About the Medical College of Wisconsin Department of Pharmacology and Toxicology
Learn more about Pharmacology and Toxicology
We have a long history of research excellence.
The Department of Pharmacology and Toxicology at MCW, then the Marquette University School of Medicine, was established in 1925. Prior to the current Chair, Dr. Mantsch, the Department thrived under the leadership of three long-serving Chairs: Dr. Harry Beckman (1925-1962), Dr. Harry Hardman (1962-1998), and Dr. William Campbell (1988-2020).
(1992) The ATP-sensitive potassium channel is a key component in protecting the heart from ischemic injury and mediates ischemic preconditioning of the heart. (Garrett Gross, PhD, and John Auchampach, PhD, Pharmacology and Toxicology)
(1995) Opioid drugs, such as morphine, have powerful cardioprotective properties and may reduce the severity of cardiac damage in patients with a heart attack. (Garrett Gross, PhD, and Joel Schultz, PhD, Pharmacology and Toxicology)
(1996) Identification of epoxyeicosatrienoic acids as endogenous endothelial vasodilators (William B. Campbell, PhD, Pharmacology and Toxicology)
(1998) Identified novel endothelial lipoxyenase metabolites that dilate arteries and regulate blood pressure (Sandra Pfister, PhD and William B. Campbell, PhD, Pharmacology and Toxicology)
(2002) Discovery of specific epoxyeicosatrienoic acid agonists and antagonists (Kathryn Gauthier, PhD, John R. Falck, PhD and William B. Campbell, PhD, Pharmacology and Toxicology)
(2003) Discovered that infra-red light from Light Emitting Diodes reverse retinal damage caused by ingestion of methanol. (Janis Eells, PhD, Pharmacology and Toxicology)
(2004) Identification of 2-arachidonylglycerol as an endogenous inhibitor of prostate cancer cell invasion (Kasem Nithipatikom, PhD, Pharmacology and Toxicology)
(2004) Cardiac cytochrome P450 omega-hydroxylase contributes to heart injury following ischemia and omega hydroxylase inhibitors are cardioprotective (Garrett Gross, PhD and Kasem Nitipatikom, PhD Pharmacology and Toxicology)
(2004) Endocannabinoid pathways in the brain reduce stress and drugs that increase endocannabinoids represent new treatments for depression and post-traumatic stress disorders. (Cecilia Hillard, PhD, Pharmacology and Toxicology and Neuroscience Research Center)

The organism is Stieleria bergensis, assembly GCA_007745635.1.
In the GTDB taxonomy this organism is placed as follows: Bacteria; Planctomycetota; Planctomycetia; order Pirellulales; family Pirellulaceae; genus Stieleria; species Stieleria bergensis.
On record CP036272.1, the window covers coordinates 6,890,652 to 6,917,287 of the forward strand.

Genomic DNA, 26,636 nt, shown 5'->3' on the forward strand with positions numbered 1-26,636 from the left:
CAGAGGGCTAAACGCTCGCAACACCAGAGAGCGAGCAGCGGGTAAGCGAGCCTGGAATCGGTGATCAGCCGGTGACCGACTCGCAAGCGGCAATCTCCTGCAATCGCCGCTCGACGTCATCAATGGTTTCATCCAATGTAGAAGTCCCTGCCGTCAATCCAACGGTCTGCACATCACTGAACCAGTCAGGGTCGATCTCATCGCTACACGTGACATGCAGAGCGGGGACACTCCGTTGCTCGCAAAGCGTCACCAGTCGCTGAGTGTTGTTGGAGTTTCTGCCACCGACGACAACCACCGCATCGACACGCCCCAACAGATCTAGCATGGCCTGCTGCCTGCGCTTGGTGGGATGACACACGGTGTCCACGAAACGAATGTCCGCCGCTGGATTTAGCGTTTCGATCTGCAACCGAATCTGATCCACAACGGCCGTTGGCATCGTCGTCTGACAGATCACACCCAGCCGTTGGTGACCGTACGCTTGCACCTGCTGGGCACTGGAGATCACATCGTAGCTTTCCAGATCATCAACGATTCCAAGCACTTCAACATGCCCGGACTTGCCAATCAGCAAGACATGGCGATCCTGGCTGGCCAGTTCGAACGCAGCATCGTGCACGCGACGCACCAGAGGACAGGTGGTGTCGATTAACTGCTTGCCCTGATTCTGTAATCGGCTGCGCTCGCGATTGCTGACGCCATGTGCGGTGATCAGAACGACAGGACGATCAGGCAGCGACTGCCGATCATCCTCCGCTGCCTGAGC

(2006) Cardiac cytochrome P450 epoxygenase protects the heart from ischemic injury through synthesis of epoxyeicosatrienoic acids. (Garrett Gross, PhD and Kasem Nithipatikom, PhD, Pharmacology and Toxicology)
(2006) Discovered dramatic differences in way adults, infants, and children process drugs. (Ronald Hines, PhD, Pharmacology and Toxicology)
(2008) SmgGDS is a protein that increases the growth of lung, prostate and breast tumors and reducing SmgGDS slows the growth of cancer cells and diminishes tumor formation (Carol L. Williams, PhD, Pharmacology and Toxicology)
(2009) Inhibition of soluble epoxide hydrolase lowers blood pressure and protects the kidney from damage in hypertension (John D. Imig, PhD, Pharmacology and Toxicology)
(2011) Invented novel epoxyeicosatrienoic acid (EET) analogs and soluble epoxide hydrolase inhibitors (SEHI) with therapeutic value for the treatment of inflammation and of cardiovascular, renal and other diseases. (John Imig, PhD, and William Campbell, PhD, Pharmacology & Toxicology, Camille Falck, PhD, UT Southwestern)
(2012) Comparing whole genome sequences for non-small cell lung tumors and adjacent normal tissue, alterations in 5 novel genes were discovered and may lead to new treatments for lung cancer. (Ming You, MD, PhD, Pharmacology and Toxicology and Cancer Center)
(2012) A novel gene called CSMD3 is the most frequently mutated gene in lung cancer. (Ming You, MD, PhD, Pharmacology and Toxicology and Cancer Center)
(2013) Discovered a way to block adenosine, produced by tumor cells, which may be responsible for signaling lung, breast, and pancreatic cancer metastasis. (Carol L. Williams, PhD, Pharmacology and Toxicology)
We are committed to diversity and inclusion
The Department of Pharmacology and Toxicology at the Medical College of Wisconsin values diversity, equality, and inclusivity in our community. We are committed to fostering a diverse, inclusive, and culture environment for all the members of our department.
An overview of institutional resources and initiatives that support diversity and inclusion can be found on the MCW Office of Diversity and Inclusion website.
If you are an individual with a diverse background and are interested in career opportunities in our Department, we encourage you to contact us at firstname.lastname@example.org.
We are committed to a healthy work environment in which harassment in any form is not tolerated.
Commitment to a Healthy Work Environment
The Department of Pharmacology and Toxicology is dedicated to maintaining a culture that is inclusive, supportive, and equitable in which harassment in any form is not tolerated. Further, we are committed to fostering a community of trust and advocacy in which all members are empowered and encouraged to speak up when witnessing harassment and have access to the resources and support needed to address harassment if it occurs.
Faculty and Staff Resources
Office of Research
Research Computing Center: Electronic lab notebook for data management
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